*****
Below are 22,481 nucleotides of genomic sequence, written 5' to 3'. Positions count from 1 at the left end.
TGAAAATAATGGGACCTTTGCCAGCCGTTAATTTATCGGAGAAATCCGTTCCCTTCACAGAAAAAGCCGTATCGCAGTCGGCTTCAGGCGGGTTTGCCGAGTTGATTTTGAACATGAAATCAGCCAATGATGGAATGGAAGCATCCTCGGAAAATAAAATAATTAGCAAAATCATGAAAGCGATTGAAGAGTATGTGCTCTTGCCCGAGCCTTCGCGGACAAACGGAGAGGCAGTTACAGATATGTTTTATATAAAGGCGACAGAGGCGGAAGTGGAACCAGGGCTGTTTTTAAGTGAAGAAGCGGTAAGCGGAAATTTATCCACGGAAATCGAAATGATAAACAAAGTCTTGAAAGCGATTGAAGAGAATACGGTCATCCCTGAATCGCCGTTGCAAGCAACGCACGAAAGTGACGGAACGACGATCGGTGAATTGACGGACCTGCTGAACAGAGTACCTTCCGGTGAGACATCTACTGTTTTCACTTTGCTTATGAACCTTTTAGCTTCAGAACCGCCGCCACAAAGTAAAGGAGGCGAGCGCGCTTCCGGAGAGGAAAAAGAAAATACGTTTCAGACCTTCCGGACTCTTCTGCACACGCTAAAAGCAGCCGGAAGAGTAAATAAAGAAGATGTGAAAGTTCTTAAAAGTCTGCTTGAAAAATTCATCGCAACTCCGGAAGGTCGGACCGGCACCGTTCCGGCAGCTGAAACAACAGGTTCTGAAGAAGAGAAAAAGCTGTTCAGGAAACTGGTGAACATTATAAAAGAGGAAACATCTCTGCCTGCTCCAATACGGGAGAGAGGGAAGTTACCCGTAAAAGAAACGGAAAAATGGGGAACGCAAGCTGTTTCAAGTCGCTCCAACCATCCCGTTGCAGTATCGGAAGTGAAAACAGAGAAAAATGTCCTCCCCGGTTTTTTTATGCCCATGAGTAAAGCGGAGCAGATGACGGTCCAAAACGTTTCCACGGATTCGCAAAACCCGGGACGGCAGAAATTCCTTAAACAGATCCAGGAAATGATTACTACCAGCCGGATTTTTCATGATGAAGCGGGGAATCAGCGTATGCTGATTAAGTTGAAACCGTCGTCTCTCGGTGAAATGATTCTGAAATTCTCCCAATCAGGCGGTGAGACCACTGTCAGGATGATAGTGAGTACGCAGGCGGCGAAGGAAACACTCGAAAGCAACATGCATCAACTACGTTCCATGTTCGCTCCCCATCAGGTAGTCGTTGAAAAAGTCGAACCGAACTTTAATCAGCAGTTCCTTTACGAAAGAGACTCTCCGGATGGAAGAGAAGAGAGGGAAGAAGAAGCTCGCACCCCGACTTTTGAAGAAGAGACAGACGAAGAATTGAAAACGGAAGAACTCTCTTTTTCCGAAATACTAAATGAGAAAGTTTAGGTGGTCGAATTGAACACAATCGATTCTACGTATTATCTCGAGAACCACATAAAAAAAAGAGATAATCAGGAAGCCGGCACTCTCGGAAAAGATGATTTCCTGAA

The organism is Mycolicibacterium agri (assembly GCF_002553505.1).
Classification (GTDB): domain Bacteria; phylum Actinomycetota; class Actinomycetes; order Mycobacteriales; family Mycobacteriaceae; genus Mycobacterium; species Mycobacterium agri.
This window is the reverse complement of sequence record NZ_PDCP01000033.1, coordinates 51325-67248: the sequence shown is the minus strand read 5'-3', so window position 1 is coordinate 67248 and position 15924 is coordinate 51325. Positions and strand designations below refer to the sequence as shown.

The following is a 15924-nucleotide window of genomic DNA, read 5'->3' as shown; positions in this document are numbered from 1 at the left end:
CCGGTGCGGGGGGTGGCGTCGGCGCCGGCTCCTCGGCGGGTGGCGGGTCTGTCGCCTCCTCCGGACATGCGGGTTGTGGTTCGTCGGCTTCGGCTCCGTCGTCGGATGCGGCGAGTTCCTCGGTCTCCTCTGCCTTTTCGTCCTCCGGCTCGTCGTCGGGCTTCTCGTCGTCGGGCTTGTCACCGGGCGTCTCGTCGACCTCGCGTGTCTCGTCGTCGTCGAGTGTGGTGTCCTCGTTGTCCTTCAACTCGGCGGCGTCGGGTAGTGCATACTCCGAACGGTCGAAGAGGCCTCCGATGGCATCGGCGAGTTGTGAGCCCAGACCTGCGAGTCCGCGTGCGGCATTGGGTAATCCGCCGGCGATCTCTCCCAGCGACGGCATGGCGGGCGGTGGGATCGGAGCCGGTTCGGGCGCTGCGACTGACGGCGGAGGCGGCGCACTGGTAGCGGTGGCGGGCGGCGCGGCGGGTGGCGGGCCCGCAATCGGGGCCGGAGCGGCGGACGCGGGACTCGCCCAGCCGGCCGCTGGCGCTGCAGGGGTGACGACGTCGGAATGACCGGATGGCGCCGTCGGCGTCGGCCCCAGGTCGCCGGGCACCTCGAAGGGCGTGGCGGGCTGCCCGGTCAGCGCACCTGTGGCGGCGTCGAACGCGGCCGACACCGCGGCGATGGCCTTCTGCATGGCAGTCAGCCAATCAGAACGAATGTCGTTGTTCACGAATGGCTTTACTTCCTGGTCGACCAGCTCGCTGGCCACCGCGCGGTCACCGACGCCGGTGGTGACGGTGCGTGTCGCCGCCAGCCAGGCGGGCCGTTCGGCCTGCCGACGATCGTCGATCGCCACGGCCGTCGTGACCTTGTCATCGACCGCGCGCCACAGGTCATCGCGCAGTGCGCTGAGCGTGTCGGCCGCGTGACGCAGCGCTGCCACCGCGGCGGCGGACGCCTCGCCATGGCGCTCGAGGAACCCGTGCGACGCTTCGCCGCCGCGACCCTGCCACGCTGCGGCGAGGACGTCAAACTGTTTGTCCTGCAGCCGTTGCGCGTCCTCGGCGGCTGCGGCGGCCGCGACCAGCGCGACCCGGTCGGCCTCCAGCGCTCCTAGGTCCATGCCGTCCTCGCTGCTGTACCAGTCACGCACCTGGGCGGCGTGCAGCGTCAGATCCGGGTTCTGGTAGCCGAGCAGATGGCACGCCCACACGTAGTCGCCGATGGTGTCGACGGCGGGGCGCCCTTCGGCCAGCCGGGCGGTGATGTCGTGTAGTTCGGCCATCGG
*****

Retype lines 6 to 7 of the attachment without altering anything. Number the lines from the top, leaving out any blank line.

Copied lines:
The following is a 15924-nucleotide window of genomic DNA, read 5'->3' as shown; positions in this document are numbered from 1 at the left end:
CCGGTGCGGGGGGTGGCGTCGGCGCCGGCTCCTCGGCGGGTGGCGGGTCTGTCGCCTCCTCCGGACATGCGGGTTGTGGTTCGTCGGCTTCGGCTCCGTCGTCGGATGCGGCGAGTTCCTCGGTCTCCTCTGCCTTTTCGTCCTCCGGCTCGTCGTCGGGCTTCTCGTCGTCGGGCTTGTCACCGGGCGTCTCGTCGACCTCGCGTGTCTCGTCGTCGTCGAGTGTGGTGTCCTCGTTGTCCTTCAACTCGGCGGCGTCGGGTAGTGCATACTCCGAACGGTCGAAGAGGCCTCCGATGGCATCGGCGAGTTGTGAGCCCAGACCTGCGAGTCCGCGTGCGGCATTGGGTAATCCGCCGGCGATCTCTCCCAGCGACGGCATGGCGGGCGGTGGGATCGGAGCCGGTTCGGGCGCTGCGACTGACGGCGGAGGCGGCGCACTGGTAGCGGTGGCGGGCGGCGCGGCGGGTGGCGGGCCCGCAATCGGGGCCGGAGCGGCGGACGCGGGACTCGCCCAGCCGGCCGCTGGCGCTGCAGGGGTGACGACGTCGGAATGACCGGATGGCGCCGTCGGCGTCGGCCCCAGGTCGCCGGGCACCTCGAAGGGCGTGGCGGGCTGCCCGGTCAGCGCACCTGTGGCGGCGTCGAACGCGGCCGACACCGCGGCGATGGCCTTCTGCATGGCAGTCAGCCAATCAGAACGAATGTCGTTGTTCACGAATGGCTTTACTTCCTGGTCGACCAGCTCGCTGGCCACCGCGCGGTCACCGACGCCGGTGGTGACGGTGCGTGTCGCCGCCAGCCAGGCGGGCCGTTCGGCCTGCCGACGATCGTCGATCGCCACGGCCGTCGTGACCTTGTCATCGACCGCGCGCCACAGGTCATCGCGCAGTGCGCTGAGCGTGTCGGCCGCGTGACGCAGCGCTGCCACCGCGGCGGCGGACGCCTCGCCATGGCGCTCGAGGAACCCGTGCGACGCTTCGCCGCCGCGACCCTGCCACGCTGCGGCGAGGACGTCAAACTGTTTGTCCTGCAGCCGTTGCGCGTCCTCGGCGGCTGCGGCGGCCGCGACCAGCGCGACCCGGTCGGCCTCCAGCGCTCCTAGGTCCATGCCGTCCTCGCTGCTGTACCAGTCACGCACCTGGGCGGCGTGCAGCGTCAGATCCGGGTTCTGGTAGCCGAGCAGATGGCACGCCCACACGTAGTCGCCGATGGTGTCGACGGCGGGGCGCCCTTCGGCCAGCCGGGCGGTGATGTCGTGTAGTTCGGCCATCGG